Exploring content popularity in Information-Centric networks

Information-Centric Networking (ICN), an alternative architecture to the current Internet infrastructure, focuses on the distribution and retrieval of content by employing caches in a network to reduce networktraffic. The employment of caches may be accomplished using graph-based and content-based criteria such as the position of a node in a network and content popularity. The contribution of this paper lies on the characterization of content popularity for on-path in-network caching.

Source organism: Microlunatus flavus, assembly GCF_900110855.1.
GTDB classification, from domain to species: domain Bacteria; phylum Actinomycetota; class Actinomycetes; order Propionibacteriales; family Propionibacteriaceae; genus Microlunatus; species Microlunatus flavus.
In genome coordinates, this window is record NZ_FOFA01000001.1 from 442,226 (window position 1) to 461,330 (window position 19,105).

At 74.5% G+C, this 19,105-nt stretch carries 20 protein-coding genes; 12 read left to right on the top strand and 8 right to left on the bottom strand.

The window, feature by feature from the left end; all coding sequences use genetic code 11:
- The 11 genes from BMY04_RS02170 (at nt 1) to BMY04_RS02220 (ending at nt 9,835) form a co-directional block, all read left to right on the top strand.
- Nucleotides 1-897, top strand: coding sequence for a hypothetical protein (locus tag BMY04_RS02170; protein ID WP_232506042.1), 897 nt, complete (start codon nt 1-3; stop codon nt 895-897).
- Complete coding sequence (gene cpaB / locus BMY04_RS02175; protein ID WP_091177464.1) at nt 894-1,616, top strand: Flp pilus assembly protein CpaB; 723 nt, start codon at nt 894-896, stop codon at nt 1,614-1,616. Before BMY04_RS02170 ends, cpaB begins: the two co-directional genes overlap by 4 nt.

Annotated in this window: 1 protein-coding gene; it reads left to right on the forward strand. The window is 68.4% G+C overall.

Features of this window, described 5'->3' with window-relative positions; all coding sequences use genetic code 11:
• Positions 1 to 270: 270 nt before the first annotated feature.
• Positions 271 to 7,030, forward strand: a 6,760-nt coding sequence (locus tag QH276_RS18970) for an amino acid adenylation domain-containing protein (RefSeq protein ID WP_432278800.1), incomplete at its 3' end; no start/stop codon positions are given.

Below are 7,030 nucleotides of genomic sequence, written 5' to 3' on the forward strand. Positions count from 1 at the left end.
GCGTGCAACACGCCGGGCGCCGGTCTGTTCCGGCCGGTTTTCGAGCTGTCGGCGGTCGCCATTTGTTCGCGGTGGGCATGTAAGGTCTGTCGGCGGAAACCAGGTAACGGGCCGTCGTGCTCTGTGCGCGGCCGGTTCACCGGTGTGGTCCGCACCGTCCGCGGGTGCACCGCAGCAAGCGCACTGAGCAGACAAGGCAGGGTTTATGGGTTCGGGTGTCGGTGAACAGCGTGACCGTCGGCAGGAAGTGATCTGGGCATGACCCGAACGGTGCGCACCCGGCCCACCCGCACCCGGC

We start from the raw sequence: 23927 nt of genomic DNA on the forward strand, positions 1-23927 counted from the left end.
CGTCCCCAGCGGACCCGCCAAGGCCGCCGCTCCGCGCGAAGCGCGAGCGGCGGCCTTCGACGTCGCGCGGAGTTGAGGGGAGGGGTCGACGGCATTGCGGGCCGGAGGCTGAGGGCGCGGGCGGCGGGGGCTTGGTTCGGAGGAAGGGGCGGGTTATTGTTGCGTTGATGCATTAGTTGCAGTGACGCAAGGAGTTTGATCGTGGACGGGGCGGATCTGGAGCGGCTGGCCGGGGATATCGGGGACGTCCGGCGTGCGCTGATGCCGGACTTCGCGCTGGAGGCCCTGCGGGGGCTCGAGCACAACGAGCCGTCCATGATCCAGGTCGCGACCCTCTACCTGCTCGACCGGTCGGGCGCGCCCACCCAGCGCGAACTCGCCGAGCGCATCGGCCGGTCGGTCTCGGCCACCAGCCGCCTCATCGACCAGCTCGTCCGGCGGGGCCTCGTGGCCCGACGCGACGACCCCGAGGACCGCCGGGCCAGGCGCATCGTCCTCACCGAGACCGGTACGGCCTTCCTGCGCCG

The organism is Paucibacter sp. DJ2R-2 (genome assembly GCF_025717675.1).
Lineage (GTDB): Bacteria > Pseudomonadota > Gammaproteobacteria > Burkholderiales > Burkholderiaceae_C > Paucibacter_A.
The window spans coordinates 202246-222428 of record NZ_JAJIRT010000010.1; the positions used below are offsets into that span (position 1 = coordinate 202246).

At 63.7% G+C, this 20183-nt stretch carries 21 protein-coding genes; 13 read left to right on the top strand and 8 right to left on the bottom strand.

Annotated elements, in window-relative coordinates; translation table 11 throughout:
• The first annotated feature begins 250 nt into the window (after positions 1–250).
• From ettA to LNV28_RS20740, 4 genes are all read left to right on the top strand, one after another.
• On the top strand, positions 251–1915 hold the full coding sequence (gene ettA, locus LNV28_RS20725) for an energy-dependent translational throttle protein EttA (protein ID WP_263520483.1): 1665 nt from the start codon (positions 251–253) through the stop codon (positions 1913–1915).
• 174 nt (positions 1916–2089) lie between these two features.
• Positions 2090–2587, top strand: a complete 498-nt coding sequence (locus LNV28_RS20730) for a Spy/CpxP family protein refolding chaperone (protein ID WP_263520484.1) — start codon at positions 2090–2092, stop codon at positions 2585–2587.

To this end, four dynamic approaches for identifying content popularity are evaluated via simulations. Content popularity may be determined per chunk or per object, calculated by the number of requests for a content against the sum of requests or the maximum number of requests. Based on the results, chunk-based approaches provide 23% more accurate content popularity calculations than object-based approaches. In addition, approaches that are based on the comparison of a content against the maximum number of requests have been shown to be more accurate than the alternatives.